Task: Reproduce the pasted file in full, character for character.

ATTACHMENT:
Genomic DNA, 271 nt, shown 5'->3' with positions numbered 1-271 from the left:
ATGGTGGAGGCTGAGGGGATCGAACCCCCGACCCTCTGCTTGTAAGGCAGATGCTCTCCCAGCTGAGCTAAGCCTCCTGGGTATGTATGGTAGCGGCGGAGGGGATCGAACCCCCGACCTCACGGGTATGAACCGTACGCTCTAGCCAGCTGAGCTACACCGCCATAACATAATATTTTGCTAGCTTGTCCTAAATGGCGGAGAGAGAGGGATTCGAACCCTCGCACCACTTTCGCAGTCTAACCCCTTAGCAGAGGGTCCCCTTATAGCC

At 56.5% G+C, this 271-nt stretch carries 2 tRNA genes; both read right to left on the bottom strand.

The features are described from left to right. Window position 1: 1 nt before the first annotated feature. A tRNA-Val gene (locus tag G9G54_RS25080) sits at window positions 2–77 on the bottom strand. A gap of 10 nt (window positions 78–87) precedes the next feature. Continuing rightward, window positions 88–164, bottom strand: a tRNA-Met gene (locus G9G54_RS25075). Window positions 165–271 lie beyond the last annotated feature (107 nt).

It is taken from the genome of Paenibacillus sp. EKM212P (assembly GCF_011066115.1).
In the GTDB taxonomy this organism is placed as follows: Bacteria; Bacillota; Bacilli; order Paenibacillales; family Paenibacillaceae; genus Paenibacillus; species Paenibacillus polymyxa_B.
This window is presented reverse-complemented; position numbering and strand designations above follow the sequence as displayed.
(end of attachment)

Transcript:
Genomic DNA, 271 nt, shown 5'->3' with positions numbered 1-271 from the left:
ATGGTGGAGGCTGAGGGGATCGAACCCCCGACCCTCTGCTTGTAAGGCAGATGCTCTCCCAGCTGAGCTAAGCCTCCTGGGTATGTATGGTAGCGGCGGAGGGGATCGAACCCCCGACCTCACGGGTATGAACCGTACGCTCTAGCCAGCTGAGCTACACCGCCATAACATAATATTTTGCTAGCTTGTCCTAAATGGCGGAGAGAGAGGGATTCGAACCCTCGCACCACTTTCGCAGTCTAACCCCTTAGCAGAGGGTCCCCTTATAGCC

At 56.5% G+C, this 271-nt stretch carries 2 tRNA genes; both read right to left on the bottom strand.

The features are described from left to right. Window position 1: 1 nt before the first annotated feature. A tRNA-Val gene (locus tag G9G54_RS25080) sits at window positions 2–77 on the bottom strand. A gap of 10 nt (window positions 78–87) precedes the next feature. Continuing rightward, window positions 88–164, bottom strand: a tRNA-Met gene (locus G9G54_RS25075). Window positions 165–271 lie beyond the last annotated feature (107 nt).

It is taken from the genome of Paenibacillus sp. EKM212P (assembly GCF_011066115.1).
In the GTDB taxonomy this organism is placed as follows: Bacteria; Bacillota; Bacilli; order Paenibacillales; family Paenibacillaceae; genus Paenibacillus; species Paenibacillus polymyxa_B.
This window is presented reverse-complemented; position numbering and strand designations above follow the sequence as displayed.